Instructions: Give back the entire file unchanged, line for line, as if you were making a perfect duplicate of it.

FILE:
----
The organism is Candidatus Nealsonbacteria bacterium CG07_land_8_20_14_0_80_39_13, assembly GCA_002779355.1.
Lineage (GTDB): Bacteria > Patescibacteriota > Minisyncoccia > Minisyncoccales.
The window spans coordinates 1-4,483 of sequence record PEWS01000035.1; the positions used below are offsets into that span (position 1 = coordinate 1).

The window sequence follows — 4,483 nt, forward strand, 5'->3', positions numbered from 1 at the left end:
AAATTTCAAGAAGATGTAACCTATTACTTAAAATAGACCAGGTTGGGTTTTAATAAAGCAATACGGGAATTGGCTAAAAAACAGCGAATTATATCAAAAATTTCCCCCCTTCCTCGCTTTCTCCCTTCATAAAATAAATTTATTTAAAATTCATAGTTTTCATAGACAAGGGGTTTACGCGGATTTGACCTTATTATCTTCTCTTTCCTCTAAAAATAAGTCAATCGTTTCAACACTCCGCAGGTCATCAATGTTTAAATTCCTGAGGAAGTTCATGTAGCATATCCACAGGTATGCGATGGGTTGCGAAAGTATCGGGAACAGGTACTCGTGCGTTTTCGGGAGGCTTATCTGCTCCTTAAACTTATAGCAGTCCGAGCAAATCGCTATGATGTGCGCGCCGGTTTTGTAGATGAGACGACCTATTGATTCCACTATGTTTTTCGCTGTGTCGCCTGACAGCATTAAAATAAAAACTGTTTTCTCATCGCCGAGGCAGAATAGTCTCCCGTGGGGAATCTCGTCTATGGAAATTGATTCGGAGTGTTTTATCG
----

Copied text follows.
The organism is Candidatus Nealsonbacteria bacterium CG07_land_8_20_14_0_80_39_13, assembly GCA_002779355.1.
Lineage (GTDB): Bacteria > Patescibacteriota > Minisyncoccia > Minisyncoccales.
The window spans coordinates 1-4,483 of sequence record PEWS01000035.1; the positions used below are offsets into that span (position 1 = coordinate 1).

The window sequence follows — 4,483 nt, forward strand, 5'->3', positions numbered from 1 at the left end:
AAATTTCAAGAAGATGTAACCTATTACTTAAAATAGACCAGGTTGGGTTTTAATAAAGCAATACGGGAATTGGCTAAAAAACAGCGAATTATATCAAAAATTTCCCCCCTTCCTCGCTTTCTCCCTTCATAAAATAAATTTATTTAAAATTCATAGTTTTCATAGACAAGGGGTTTACGCGGATTTGACCTTATTATCTTCTCTTTCCTCTAAAAATAAGTCAATCGTTTCAACACTCCGCAGGTCATCAATGTTTAAATTCCTGAGGAAGTTCATGTAGCATATCCACAGGTATGCGATGGGTTGCGAAAGTATCGGGAACAGGTACTCGTGCGTTTTCGGGAGGCTTATCTGCTCCTTAAACTTATAGCAGTCCGAGCAAATCGCTATGATGTGCGCGCCGGTTTTGTAGATGAGACGACCTATTGATTCCACTATGTTTTTCGCTGTGTCGCCTGACAGCATTAAAATAAAAACTGTTTTCTCATCGCCGAGGCAGAATAGTCTCCCGTGGGGAATCTCGTCTATGGAAATTGATTCGGAGTGTTTTATCG